Female nurse ringing doorbell at home

Home health accounted for nearly a third of the 64,000 jobs the healthcare sector added in February,  the Bureau of Labor Statistics reported Friday. Home health agencies added 20,000 jobs last month, followed by physicians offices with 15,000 positions and offices of other health practices with 12,000 jobs. 

But despite those gains, the healthcare industry is still down more than 300,000 jobs from just before the COVID-19 pandemic and there’s growing evidence that providers will have to pony up more money if they want to attract caregivers.

Pay more or lose staff

A survey last month from hiring software firm CareerPlug found that 91% of healthcare workers who responded to a compensation survey  said they would demand higher wages in 2022 or find work in another field. That compared to 55% of workers in general who said they would seek higher wages or look elsewhere for jobs.  Since the pandemic began, an estimated 20% of healthcare workers have quit their jobs in large part due to burnout.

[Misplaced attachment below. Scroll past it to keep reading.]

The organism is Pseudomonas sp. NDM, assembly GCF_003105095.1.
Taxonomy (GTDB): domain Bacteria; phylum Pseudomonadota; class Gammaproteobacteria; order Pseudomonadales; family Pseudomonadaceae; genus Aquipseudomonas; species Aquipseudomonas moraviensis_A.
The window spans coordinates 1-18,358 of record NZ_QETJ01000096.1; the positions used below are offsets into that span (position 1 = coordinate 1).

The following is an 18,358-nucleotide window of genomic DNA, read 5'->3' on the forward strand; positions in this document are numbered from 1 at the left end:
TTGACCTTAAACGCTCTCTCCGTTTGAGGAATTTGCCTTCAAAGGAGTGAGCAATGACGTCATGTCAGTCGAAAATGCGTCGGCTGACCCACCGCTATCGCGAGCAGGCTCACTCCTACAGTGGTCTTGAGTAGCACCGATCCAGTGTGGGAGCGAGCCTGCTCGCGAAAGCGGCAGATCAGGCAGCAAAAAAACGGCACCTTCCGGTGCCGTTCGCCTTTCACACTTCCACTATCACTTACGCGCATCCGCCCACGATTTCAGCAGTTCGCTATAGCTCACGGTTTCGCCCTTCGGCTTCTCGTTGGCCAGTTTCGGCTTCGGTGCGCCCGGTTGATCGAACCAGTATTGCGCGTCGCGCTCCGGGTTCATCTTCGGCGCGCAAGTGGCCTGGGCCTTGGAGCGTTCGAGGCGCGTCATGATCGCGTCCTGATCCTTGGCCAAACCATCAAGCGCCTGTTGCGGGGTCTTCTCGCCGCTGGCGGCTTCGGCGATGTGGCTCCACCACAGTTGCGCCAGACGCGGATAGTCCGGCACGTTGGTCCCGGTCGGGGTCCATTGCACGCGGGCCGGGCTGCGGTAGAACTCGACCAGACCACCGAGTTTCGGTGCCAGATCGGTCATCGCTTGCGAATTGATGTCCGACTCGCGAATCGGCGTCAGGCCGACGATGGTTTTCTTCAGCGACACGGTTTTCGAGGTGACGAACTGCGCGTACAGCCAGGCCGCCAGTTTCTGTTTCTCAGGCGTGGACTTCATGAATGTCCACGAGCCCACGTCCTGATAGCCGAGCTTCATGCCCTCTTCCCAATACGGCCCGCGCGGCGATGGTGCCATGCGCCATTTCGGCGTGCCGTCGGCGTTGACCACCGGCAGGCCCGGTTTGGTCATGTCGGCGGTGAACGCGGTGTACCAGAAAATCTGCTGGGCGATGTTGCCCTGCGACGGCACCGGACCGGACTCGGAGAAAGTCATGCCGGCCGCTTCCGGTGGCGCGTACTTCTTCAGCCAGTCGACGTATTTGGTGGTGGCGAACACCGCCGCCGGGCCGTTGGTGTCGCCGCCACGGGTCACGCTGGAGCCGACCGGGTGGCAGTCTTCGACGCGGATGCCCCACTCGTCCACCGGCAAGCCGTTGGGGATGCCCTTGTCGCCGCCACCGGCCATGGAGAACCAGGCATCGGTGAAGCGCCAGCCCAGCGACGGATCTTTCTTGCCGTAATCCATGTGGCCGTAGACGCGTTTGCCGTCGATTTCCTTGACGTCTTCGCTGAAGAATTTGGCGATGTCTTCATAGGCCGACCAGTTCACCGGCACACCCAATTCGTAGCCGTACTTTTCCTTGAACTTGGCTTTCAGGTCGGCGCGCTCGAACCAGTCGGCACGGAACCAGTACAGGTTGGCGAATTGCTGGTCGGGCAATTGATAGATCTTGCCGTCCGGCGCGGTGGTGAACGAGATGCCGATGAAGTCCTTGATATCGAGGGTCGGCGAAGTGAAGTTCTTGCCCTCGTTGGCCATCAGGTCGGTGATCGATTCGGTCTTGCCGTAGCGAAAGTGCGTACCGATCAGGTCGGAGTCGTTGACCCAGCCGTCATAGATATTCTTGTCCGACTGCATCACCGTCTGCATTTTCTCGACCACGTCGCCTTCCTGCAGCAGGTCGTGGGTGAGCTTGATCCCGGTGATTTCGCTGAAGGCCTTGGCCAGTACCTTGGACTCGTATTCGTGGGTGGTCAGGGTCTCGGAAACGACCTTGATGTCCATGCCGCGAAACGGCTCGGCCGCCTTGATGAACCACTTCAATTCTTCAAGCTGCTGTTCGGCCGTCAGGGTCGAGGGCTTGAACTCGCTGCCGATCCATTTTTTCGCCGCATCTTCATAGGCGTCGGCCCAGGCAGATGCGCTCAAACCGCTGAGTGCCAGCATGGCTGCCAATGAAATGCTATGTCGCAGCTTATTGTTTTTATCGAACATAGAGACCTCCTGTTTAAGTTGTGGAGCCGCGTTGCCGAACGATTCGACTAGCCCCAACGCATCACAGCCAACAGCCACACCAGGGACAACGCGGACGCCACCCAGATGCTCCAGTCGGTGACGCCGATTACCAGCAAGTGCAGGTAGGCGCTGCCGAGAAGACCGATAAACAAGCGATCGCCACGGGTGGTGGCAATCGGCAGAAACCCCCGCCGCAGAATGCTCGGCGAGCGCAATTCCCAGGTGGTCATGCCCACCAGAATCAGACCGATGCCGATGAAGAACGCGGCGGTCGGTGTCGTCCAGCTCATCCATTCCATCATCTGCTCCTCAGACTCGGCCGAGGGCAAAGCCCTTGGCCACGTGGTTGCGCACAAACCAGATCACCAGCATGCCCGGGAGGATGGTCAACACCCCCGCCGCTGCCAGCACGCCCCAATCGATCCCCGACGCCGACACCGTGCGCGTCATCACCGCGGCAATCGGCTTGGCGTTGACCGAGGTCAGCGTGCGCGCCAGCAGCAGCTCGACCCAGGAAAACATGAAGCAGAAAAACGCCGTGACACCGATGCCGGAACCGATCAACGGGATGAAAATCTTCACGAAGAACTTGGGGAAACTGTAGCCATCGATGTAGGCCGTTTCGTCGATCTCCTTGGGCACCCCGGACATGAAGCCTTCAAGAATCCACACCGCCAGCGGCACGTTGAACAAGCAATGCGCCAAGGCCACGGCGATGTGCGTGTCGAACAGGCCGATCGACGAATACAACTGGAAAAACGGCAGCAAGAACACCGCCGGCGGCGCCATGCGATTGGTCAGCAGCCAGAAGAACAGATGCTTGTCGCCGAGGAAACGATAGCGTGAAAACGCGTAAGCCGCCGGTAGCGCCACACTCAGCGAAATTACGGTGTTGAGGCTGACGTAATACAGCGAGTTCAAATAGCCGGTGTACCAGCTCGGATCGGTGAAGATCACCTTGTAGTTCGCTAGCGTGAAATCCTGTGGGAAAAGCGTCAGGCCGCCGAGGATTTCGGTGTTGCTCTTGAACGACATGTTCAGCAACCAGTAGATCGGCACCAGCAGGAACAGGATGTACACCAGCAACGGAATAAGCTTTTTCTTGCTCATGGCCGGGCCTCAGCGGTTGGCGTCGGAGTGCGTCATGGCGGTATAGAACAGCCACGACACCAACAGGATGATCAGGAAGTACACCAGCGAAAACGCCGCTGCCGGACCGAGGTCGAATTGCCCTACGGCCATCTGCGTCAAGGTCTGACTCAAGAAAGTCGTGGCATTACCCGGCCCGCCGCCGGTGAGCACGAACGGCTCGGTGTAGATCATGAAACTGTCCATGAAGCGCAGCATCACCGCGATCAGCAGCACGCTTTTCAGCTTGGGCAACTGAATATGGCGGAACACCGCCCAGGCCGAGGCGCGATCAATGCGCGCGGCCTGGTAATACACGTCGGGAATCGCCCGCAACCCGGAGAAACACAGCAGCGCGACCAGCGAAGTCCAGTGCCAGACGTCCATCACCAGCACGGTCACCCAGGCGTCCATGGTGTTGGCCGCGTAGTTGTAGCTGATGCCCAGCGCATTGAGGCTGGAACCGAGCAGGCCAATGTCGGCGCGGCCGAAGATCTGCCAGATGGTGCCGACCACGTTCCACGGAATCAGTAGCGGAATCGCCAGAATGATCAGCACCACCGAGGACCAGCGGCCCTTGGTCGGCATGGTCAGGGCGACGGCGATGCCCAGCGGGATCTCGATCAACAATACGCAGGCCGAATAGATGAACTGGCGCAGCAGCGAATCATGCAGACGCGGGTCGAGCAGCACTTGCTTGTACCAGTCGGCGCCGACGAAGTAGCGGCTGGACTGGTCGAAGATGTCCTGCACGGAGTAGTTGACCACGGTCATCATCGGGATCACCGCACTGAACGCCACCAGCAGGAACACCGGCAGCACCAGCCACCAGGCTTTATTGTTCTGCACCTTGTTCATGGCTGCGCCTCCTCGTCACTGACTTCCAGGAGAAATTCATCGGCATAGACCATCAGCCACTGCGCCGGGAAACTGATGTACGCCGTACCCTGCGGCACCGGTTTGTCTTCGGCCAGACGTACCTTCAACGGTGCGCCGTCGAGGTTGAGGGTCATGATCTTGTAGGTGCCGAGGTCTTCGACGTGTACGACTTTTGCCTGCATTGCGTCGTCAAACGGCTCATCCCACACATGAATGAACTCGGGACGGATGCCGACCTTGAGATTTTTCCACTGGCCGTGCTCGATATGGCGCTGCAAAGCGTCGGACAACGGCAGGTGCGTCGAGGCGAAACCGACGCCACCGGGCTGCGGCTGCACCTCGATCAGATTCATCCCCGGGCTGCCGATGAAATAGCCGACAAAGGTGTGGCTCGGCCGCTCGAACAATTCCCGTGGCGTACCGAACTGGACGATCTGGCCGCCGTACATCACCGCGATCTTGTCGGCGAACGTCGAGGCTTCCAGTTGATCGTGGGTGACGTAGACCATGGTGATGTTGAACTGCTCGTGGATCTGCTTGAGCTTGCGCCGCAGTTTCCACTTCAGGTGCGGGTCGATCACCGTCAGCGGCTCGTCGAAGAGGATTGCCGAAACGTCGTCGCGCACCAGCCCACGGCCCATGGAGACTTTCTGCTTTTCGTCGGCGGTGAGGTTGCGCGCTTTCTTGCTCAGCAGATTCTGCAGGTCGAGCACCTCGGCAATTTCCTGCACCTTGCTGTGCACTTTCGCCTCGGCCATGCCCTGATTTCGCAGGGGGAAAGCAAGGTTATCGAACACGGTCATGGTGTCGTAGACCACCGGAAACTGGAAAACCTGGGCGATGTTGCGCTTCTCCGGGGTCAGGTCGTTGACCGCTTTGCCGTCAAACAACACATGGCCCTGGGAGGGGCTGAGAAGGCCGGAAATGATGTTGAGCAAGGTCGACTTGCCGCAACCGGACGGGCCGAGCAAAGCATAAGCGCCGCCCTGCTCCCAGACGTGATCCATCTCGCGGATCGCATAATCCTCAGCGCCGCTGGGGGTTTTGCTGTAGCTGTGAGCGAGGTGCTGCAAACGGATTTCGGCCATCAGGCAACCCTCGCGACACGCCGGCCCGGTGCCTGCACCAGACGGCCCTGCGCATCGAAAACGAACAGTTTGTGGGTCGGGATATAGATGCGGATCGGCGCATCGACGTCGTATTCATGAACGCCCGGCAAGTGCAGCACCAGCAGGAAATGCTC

Home care and hospice agencies have consistently cited staff losses as their single biggest challenge. During earnings calls with analysts last month, home care giants Amedisys and LHC Group both reported a shortage of healthcare workers constrained growth in the final quarter of last year. LHC Group estimated its labor costs could be 3% to 5% higher this year. In pre-pandemic years, the company estimated labor costs increased about half that amount annually.